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Sleep disordered breathing (SDB) is associated with an increased prevalence of hypertension and cardiovascular disease independent of age, sex, and body mass index. The adverse cardiovascular effects are thought to be due to combinations of overnight hypoxaemia, hypercapnia, and sympathetic nervous system overactivity. There is limited research that has addressed the influence of these variable overnight physiological changes on the endothelial function. Brachial artery ultrasonography is a reliable non-invasive surrogate marker of endothelial function which allows repetitive dynamic assessment of both arterial diameter and velocity. Reduced flow mediated dilation (FMD) of the brachial artery in response to increased stress correlates with angiographically proven coronary artery disease. The percentage increase in peak blood flow (PBF) in response to transient arterial occlusion and hypoxia has also been reported as a measure of resistance vessel endothelial function.
Families affected with SDB were identified and neighbourhood control families were also recruited. Of the 2462 members, 700 underwent in-depth studies of cardiovascular and metabolic risk factors and 193 participants aged 16 years and older were studied. Individuals with known cardiovascular disease or diabetes were excluded. Participants underwent overnight polysomnography and brachial artery ultrasonography the following morning.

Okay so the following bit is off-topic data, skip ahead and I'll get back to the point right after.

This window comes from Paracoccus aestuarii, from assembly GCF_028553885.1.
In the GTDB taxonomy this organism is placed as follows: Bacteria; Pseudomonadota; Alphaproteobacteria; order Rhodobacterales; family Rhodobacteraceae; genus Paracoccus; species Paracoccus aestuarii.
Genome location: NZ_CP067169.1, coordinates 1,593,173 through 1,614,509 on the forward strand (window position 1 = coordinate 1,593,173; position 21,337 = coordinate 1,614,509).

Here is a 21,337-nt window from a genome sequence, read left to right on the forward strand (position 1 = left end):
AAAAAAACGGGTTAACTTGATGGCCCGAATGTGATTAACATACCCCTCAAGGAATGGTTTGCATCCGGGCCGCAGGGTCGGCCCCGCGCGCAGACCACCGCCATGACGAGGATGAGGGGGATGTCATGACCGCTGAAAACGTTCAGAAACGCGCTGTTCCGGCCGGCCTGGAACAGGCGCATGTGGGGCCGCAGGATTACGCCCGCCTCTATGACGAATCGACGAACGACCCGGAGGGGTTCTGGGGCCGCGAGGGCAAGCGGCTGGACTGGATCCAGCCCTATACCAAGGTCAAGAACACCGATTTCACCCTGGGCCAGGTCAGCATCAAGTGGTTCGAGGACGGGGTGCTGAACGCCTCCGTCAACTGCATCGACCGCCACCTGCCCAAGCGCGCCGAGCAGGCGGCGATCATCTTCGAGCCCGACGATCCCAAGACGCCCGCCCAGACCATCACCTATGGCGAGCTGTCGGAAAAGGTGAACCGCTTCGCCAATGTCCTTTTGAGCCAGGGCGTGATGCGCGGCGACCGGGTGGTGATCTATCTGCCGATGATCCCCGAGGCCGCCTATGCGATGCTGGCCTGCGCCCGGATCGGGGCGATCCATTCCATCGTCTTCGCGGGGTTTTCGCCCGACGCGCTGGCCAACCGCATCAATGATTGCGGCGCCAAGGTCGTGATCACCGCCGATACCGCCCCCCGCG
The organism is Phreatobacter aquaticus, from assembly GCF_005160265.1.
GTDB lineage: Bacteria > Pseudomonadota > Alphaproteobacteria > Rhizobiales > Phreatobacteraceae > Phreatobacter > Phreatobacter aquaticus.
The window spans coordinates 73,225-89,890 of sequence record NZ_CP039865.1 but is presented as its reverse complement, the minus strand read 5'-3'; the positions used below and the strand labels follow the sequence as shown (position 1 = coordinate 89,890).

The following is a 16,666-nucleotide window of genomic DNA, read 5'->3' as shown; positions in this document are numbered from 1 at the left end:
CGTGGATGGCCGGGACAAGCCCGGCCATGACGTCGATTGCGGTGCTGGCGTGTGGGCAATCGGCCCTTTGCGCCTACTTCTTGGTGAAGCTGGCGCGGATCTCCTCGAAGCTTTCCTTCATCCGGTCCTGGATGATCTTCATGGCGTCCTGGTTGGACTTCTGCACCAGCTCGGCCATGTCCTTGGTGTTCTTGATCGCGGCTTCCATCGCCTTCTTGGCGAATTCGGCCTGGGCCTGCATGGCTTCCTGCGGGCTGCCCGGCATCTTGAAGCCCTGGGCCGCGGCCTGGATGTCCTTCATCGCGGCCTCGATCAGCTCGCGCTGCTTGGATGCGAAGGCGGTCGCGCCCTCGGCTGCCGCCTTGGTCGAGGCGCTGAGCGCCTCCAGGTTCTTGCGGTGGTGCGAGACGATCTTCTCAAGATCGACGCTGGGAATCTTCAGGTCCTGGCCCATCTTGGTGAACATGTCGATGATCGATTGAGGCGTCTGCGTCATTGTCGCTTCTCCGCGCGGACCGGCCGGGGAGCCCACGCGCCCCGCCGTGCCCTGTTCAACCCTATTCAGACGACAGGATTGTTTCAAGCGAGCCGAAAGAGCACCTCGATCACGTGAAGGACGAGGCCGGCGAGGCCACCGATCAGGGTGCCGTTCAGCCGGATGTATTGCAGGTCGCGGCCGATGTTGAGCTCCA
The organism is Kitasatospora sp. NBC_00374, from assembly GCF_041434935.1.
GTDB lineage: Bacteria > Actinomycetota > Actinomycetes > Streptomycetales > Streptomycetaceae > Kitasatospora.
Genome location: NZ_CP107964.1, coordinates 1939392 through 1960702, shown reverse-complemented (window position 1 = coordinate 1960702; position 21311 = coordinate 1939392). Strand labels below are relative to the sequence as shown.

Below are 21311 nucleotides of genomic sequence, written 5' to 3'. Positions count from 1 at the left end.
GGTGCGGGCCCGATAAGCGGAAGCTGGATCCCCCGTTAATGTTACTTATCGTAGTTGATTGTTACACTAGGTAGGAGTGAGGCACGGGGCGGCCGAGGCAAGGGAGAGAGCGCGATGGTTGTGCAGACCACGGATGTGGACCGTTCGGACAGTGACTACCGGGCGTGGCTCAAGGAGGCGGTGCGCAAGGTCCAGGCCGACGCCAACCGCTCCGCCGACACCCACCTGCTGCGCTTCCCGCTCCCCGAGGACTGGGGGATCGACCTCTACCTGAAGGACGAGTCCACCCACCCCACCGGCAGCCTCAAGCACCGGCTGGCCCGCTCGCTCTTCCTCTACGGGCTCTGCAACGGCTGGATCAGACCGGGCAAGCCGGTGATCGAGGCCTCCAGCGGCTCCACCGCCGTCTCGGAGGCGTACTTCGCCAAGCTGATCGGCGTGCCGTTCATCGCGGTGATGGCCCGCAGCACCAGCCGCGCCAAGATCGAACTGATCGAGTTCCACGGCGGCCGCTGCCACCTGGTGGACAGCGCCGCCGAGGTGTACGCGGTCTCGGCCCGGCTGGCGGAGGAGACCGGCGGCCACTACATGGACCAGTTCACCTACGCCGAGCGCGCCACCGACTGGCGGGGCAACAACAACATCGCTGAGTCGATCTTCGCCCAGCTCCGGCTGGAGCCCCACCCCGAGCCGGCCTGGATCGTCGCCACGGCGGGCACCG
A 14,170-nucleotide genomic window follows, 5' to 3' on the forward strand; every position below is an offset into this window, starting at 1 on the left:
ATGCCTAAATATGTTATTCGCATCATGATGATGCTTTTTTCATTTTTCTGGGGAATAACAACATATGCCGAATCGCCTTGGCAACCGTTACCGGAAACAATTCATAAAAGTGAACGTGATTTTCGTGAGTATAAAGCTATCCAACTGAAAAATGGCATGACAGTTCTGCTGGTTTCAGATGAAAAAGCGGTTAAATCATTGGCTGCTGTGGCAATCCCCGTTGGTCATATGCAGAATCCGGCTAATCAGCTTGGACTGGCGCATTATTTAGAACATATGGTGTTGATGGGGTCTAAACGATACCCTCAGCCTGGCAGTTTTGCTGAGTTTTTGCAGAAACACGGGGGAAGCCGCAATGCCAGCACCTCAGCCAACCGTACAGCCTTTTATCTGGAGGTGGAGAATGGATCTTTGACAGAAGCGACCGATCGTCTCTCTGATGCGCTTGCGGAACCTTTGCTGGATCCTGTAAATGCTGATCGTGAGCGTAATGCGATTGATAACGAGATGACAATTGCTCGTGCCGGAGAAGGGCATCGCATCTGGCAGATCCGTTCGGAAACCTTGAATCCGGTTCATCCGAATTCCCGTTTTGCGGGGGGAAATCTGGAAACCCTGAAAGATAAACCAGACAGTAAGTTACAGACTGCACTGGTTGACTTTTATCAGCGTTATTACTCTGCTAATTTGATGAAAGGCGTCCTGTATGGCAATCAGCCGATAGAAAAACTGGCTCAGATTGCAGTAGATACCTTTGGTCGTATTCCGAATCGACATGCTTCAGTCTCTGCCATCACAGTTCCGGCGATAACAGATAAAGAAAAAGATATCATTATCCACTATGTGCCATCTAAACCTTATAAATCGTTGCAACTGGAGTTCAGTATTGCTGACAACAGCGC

The authors concluded that increasing severity of SDB is associated with decreasing FMD and PBF. However, these relationships were observed only in women. This was unexpected but previous studies have suggested that there may be gender differences in endothelial function. This suggests that women with SDB may be more vulnerable to early SDB related cardiovascular disease than men with relatively mild levels of SDB, but we do not yet know what mechanisms are involved in this difference.